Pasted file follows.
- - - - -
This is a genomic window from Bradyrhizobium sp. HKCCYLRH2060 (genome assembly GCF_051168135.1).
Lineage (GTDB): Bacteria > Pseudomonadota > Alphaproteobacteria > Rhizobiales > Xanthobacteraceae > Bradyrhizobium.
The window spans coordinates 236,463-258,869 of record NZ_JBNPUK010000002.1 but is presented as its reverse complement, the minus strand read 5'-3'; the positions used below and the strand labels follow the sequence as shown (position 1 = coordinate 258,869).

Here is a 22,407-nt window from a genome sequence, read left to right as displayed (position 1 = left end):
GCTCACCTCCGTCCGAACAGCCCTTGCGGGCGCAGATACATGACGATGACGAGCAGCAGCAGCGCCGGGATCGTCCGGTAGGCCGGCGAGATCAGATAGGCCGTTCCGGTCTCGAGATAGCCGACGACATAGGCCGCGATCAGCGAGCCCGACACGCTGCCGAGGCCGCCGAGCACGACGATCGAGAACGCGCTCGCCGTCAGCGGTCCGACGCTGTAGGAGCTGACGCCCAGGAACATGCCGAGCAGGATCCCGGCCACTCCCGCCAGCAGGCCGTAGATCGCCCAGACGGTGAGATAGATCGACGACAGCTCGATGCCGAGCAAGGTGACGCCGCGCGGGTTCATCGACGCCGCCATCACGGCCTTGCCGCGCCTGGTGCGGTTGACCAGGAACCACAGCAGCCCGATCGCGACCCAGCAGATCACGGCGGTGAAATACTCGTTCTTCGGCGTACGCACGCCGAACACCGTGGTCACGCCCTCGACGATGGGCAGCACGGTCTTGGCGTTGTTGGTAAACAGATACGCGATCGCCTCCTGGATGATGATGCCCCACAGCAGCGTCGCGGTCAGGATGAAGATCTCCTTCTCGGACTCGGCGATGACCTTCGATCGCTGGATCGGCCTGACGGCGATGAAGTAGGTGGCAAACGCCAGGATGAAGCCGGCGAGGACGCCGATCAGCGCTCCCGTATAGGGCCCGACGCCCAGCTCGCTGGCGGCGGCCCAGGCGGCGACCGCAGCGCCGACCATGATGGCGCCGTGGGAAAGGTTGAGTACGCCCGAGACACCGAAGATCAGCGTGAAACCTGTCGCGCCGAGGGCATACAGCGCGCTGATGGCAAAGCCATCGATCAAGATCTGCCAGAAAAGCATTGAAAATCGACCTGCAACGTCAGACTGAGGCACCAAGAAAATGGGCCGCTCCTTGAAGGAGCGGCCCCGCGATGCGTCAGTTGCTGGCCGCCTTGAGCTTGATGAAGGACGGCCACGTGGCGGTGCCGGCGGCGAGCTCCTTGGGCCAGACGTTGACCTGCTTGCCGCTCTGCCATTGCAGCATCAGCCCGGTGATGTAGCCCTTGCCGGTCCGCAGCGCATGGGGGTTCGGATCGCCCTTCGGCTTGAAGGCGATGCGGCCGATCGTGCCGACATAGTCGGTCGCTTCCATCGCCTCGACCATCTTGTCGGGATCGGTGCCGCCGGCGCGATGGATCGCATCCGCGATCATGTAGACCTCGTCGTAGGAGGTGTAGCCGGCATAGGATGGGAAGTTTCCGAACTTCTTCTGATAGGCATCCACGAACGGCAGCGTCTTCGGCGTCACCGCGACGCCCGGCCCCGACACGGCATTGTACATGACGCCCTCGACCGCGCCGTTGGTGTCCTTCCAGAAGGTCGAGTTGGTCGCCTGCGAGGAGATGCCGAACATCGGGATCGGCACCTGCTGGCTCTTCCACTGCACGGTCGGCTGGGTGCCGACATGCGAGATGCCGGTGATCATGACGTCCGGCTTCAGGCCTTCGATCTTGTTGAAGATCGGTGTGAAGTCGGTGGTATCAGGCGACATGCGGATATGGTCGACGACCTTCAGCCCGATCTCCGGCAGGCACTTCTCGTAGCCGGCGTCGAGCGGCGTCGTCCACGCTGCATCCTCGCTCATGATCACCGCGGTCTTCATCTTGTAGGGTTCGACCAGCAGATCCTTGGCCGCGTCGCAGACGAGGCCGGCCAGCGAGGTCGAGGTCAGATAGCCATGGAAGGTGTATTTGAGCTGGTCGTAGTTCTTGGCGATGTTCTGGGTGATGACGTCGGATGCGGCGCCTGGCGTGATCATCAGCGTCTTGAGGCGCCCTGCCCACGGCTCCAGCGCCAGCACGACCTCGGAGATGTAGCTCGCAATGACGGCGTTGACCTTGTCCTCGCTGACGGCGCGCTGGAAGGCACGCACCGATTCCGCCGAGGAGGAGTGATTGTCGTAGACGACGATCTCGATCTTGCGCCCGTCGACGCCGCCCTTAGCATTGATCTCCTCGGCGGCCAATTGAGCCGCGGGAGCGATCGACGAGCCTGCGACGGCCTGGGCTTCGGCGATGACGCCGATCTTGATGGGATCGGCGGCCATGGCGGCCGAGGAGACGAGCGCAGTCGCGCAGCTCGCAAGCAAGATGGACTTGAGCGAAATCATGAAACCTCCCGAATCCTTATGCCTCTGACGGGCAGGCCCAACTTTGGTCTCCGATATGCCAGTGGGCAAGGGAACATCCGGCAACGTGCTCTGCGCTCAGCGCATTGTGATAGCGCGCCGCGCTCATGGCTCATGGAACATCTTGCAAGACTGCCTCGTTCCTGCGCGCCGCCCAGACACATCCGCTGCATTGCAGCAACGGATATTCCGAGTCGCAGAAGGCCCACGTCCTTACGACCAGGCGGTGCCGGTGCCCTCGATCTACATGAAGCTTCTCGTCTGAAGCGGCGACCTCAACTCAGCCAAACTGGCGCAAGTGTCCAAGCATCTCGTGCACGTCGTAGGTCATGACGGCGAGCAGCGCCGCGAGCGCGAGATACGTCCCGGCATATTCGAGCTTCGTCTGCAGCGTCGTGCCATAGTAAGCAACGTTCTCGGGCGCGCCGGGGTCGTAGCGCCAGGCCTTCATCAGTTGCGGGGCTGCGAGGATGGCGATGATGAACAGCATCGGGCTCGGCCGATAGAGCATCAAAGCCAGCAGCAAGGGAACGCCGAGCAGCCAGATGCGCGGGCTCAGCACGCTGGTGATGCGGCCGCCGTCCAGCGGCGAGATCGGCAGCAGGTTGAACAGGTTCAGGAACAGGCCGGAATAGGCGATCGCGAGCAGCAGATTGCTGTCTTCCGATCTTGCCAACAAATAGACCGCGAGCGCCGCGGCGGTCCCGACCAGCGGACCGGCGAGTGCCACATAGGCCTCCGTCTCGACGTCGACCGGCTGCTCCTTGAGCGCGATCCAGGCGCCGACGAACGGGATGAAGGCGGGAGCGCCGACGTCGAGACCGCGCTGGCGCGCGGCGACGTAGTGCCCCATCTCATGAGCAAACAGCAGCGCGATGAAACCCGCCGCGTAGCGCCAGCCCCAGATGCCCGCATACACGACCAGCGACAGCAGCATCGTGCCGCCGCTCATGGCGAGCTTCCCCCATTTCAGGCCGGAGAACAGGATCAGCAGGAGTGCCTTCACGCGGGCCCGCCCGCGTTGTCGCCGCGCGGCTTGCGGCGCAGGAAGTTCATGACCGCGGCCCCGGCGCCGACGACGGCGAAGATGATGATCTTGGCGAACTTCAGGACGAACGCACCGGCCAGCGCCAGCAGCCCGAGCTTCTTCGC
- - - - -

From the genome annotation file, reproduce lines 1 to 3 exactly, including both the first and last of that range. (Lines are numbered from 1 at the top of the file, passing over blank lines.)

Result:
This is a genomic window from Bradyrhizobium sp. HKCCYLRH2060 (genome assembly GCF_051168135.1).
Lineage (GTDB): Bacteria > Pseudomonadota > Alphaproteobacteria > Rhizobiales > Xanthobacteraceae > Bradyrhizobium.
The window spans coordinates 236,463-258,869 of record NZ_JBNPUK010000002.1 but is presented as its reverse complement, the minus strand read 5'-3'; the positions used below and the strand labels follow the sequence as shown (position 1 = coordinate 258,869).